I think I'd have to agree with the other posters. It really depends on what the machine is being use for. In the lab I work, we have a 400MHz TiBook that's alive and well, running iTunes daily, and being great for internet/small tasks/whatever. I'm sure that thing will be there for another 3-4 years or so.
    On the other hand, the computer I use at work (a dual 2.5 G5) is starting to show it's age with all the rendering algorithms we're throwing at it. From simple estimations the C2D MBP that I bought in November is about 10-15 times faster.
    I guess the point is that the more demanding your tasks, the more likely you'll need to upgrade sooner.
  12. TheBrazilianGuy macrumors regular

    Jul 26, 2006
    In a Mac centric world, psychology speaking, as soon as Apple release something new.

    In the real non-distorced field world, it will last as much as your real needs.
    Someone surely argued before that calculators should be death by the
    advent of modern computation but this did not happened. Actually,
    another good example is this : ask people who still develops AmigaOS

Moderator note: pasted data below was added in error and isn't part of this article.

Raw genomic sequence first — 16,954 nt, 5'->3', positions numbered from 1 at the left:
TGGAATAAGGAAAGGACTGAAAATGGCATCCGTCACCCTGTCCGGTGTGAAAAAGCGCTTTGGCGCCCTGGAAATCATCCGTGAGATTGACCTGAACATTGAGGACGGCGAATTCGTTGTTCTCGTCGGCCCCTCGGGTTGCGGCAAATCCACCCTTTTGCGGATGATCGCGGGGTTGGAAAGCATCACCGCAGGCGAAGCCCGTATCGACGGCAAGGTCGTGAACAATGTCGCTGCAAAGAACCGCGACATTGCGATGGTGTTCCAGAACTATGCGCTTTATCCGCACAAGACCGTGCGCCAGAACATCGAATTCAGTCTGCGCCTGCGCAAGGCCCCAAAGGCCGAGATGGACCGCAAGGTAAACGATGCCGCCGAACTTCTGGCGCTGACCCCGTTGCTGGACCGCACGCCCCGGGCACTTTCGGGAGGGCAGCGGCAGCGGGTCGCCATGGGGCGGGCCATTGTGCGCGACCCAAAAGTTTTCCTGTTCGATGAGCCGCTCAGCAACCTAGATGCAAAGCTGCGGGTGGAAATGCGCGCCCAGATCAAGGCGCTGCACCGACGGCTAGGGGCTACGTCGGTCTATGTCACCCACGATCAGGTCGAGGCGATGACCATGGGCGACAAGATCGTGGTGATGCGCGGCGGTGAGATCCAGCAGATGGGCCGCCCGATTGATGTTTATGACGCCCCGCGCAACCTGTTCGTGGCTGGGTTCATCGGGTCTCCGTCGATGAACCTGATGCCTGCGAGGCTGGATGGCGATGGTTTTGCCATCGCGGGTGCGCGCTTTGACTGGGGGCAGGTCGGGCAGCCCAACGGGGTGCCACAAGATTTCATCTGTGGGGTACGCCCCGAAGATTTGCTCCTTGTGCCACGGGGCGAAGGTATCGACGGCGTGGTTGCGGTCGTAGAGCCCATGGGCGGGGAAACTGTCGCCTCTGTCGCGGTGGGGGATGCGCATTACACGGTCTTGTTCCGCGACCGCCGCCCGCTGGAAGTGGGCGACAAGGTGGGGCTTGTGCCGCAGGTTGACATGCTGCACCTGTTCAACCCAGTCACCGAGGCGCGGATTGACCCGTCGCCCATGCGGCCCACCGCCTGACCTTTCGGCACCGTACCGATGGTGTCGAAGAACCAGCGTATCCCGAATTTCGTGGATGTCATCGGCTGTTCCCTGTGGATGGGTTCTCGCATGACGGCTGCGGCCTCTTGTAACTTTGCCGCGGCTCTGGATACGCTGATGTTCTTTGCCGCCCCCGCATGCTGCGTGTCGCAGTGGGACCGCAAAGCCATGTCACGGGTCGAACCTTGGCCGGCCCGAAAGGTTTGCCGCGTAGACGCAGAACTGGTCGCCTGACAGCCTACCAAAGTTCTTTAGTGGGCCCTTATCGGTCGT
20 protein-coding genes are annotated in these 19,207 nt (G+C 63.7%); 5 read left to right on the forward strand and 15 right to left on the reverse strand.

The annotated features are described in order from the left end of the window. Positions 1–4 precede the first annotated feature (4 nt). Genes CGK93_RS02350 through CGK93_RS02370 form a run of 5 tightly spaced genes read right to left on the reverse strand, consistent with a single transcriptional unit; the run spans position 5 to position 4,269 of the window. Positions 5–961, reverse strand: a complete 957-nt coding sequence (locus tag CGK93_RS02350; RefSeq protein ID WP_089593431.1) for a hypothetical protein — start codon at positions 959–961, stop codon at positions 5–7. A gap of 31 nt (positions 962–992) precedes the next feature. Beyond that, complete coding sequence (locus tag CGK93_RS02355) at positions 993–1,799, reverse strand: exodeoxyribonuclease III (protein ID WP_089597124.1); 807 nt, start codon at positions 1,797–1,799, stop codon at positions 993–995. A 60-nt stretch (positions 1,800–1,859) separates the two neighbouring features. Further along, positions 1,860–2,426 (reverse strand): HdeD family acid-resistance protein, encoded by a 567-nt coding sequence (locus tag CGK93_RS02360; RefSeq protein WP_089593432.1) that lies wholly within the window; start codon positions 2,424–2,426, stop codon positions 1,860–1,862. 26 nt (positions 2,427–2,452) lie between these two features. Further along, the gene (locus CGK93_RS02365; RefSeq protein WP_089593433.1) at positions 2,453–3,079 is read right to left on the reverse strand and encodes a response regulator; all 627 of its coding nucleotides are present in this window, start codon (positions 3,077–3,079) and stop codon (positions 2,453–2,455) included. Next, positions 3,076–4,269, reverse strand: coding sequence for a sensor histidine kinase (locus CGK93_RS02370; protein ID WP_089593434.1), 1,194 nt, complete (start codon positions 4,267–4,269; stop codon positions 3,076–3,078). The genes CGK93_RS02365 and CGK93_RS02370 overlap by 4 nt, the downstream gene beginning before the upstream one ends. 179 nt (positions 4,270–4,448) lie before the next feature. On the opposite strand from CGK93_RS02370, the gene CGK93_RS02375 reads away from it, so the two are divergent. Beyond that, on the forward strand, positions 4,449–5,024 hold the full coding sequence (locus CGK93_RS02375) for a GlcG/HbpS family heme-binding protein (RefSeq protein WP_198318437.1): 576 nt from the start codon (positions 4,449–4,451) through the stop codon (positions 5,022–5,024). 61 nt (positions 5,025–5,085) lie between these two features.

systems. They will defend the longevity of AmigaOS forever.

  13. neyoung macrumors member

    Jan 15, 2007
    There are 3 aspects in how long a computer will last in my opinion.

    Build Quality: When will the components fail? Hopefully never :) But nothings perfect and there are always lemons. If you get Apple Care extended warranty then you'll be covered for any repairs for a few years. I usually go by the rule of thumb that components will fail within the first few days of use or years down the road. As long as you take care of your machine your hardware should see a long prosperous life!

    Same Apps: If you run the same programs from day one and don't download updates, your computer should last forever. For most people this isn't practical. But if all you do is check email, surf the web, and write a few documents here and there then you're computer will last a long time baring the hardware doesn't fail. There are some people, my grandparents are an example, that could be running a 10 year old 200 mhz machine and it would do all they need it to.